Breathing through Stress
Upon hearing “downward facing dog” most people nowadays would know that the topic of discussion is yoga. Yoga is done for many different reasons but the common denominator is often to relax and reduce stress. When practicing yoga we take a moment to stop with our daily tasks and enjoy a mini retreat from the outside world. In doing so we consciously invite our body to relax and let go of tension- a skill that can also be mastered throughout our daily lives.
If yoga is practiced on a regular basis, it can help us increase the body’s ability to deal with stress and even prevent stress-related diseases. That means switching quicker away from a heightened adrenaline fast-paced world to a slower relaxed wind down state. When this transition is being made, our nervous system switches off our sympathetic nervous system (fight or flight mode) and activates our parasympathetic nervous system (rest and digest system).
More yoga research sheds light on how yoga can help with stress-related disease such as depression, anxiety, post-traumatic stress disorder and even epilepsy. A team of researchers published an article in 2012 that yoga regulates the nervous system by stimulating the vagus nerve. This essential nerve is the largest nerve in our body which is in charge of many bodily functions. It is a cranial nerve that runs all the way from the base of the skull through the rest of the body. It is responsible for tasks such as digesting our food, breathing air in and out and our heart rate variability (a marker for how stress-resilient we are) just to name a few. The research has demonstrated that we can increase vagal tone through yoga to let the body and mind function optimally. Essentially, the higher the vagal tone, the better stress-resistant we are.
Through yoga we can gradually develop a higher vagal tone. When this becomes the case, we feel energized because digestion improves, our heart rate variability is higher and we are able to approach life’s challenges with much more ease. When someone has low vagal tone the opposite happens and we tend to get more anxious, more susceptible to pain and our digestive system feels sluggish. People who suffer from depression, have chronic pain or are diagnosed with a life-threatening disease show significant improvement with yoga.
When I teach private yoga sessions to clients, the first thing I do is to breathe with them. Sounds simple, right? Well it is, we just have to take the time to do it. What I often notice is how quick and superficial the breath is initially. As soon as the attention is drawn to a deeper and more conscious breath, clients access this more relaxed (parasympathetic) state. Besides improved digestion, this rest and digest system aids in decreasing heart rate and blood pressure. More oxygen will reach the tissues on the inhale and more waste is being removed from the body on the exhale. Conscious breathing thus increases oxygen exchange and stimulates circulation and lymphatic drainage. Through deeper breathing we also learn how to use the full capacity of our lungs, giving our chest and muscles between the ribs a gentle stretch.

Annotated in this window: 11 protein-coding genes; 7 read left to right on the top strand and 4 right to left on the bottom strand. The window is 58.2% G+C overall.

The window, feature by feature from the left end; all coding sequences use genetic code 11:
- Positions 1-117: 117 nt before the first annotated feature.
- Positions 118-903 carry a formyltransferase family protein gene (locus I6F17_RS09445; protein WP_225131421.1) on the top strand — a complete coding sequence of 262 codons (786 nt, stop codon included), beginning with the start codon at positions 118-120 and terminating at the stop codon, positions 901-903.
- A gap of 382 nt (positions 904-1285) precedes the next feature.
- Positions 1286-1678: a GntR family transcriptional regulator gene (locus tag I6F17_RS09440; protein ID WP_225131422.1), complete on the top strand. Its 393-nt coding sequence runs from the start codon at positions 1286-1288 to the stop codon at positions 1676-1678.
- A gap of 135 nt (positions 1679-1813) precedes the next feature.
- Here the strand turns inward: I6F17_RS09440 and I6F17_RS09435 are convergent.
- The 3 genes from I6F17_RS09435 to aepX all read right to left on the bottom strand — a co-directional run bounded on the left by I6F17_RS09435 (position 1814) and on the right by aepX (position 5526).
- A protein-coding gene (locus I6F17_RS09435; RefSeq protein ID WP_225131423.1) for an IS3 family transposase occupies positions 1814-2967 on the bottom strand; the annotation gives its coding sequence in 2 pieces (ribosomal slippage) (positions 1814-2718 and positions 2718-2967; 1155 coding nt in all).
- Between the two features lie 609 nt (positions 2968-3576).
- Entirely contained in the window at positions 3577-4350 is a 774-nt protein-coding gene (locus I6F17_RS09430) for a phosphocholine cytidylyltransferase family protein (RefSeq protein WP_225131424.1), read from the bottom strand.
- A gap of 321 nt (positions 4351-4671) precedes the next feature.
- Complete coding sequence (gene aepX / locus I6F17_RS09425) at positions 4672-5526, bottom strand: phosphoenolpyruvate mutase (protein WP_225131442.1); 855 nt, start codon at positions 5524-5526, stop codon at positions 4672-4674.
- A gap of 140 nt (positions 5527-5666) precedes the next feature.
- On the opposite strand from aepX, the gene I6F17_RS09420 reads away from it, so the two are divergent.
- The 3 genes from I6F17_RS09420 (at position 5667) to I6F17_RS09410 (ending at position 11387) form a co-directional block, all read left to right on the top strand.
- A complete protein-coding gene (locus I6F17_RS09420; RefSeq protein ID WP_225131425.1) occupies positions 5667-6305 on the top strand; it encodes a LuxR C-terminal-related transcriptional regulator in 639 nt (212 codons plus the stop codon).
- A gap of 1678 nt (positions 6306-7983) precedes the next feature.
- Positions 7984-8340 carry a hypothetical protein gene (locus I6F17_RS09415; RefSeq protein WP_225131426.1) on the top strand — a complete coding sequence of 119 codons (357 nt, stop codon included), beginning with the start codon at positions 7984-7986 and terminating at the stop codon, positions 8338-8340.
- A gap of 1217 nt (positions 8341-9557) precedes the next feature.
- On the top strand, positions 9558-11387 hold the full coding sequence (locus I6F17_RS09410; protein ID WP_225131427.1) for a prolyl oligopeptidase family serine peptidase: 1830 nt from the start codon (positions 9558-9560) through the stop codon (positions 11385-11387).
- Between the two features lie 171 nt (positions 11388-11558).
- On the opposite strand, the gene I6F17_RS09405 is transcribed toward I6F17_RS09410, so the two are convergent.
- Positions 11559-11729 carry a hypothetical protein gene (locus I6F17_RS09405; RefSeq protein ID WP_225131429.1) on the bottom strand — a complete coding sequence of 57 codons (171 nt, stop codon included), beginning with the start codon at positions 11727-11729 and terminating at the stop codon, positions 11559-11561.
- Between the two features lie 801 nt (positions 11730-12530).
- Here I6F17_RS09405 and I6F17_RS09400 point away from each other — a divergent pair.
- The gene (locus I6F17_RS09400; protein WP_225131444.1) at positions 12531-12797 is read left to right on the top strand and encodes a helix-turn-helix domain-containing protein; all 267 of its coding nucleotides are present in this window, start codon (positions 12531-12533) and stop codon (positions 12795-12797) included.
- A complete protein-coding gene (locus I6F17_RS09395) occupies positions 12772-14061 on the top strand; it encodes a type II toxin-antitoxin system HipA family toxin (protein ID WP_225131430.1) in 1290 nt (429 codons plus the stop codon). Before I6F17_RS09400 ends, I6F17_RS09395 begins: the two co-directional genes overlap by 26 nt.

So instead of taking on too many New Year resolutions which are often forgotten by the end of January, you might consider deeper breathing for a chance to be more at ease with and face daily stressors. Here are two simple breathing exercises which can be practiced anywhere anytime and might give you that stress-resilient boost for 2015.
- Yogic Breath: Lie, sit or stand in a stable and comfortable position. Whichever option you choose, make sure that the head, neck and spine are aligned. Begin to inhale through the nose and let the belly rise outward. Then begin to expand the rib cage and bring the air up to the chest area. Exhale, relax the chest and belly button moves in to expel the last air. Follow your inhale all the way from the belly to ribcage to chest and on the exhale follow it down from chest to ribcage to belly. Let the inhalation flow into the exhalation and vice versa. Repeat 5 rounds.
- Dirgha Rechak (long exhale breath): Inhale using a yogic breath, then focus on a nice, smooth, long exhale. On the inhale you can count to 2, exhale on the count of 4. If there is any shortness of breath, strain or discomfort, return to a yogic breath. If you wish to lengthen the exhale more, aim for 4 counts on the inbreath and 8 counts on the outbreath. Dirgha Rechak is very calming to the nervous system as the long exhale emphasizes letting go of aspects you no longer need in your life. Practice 5 rounds.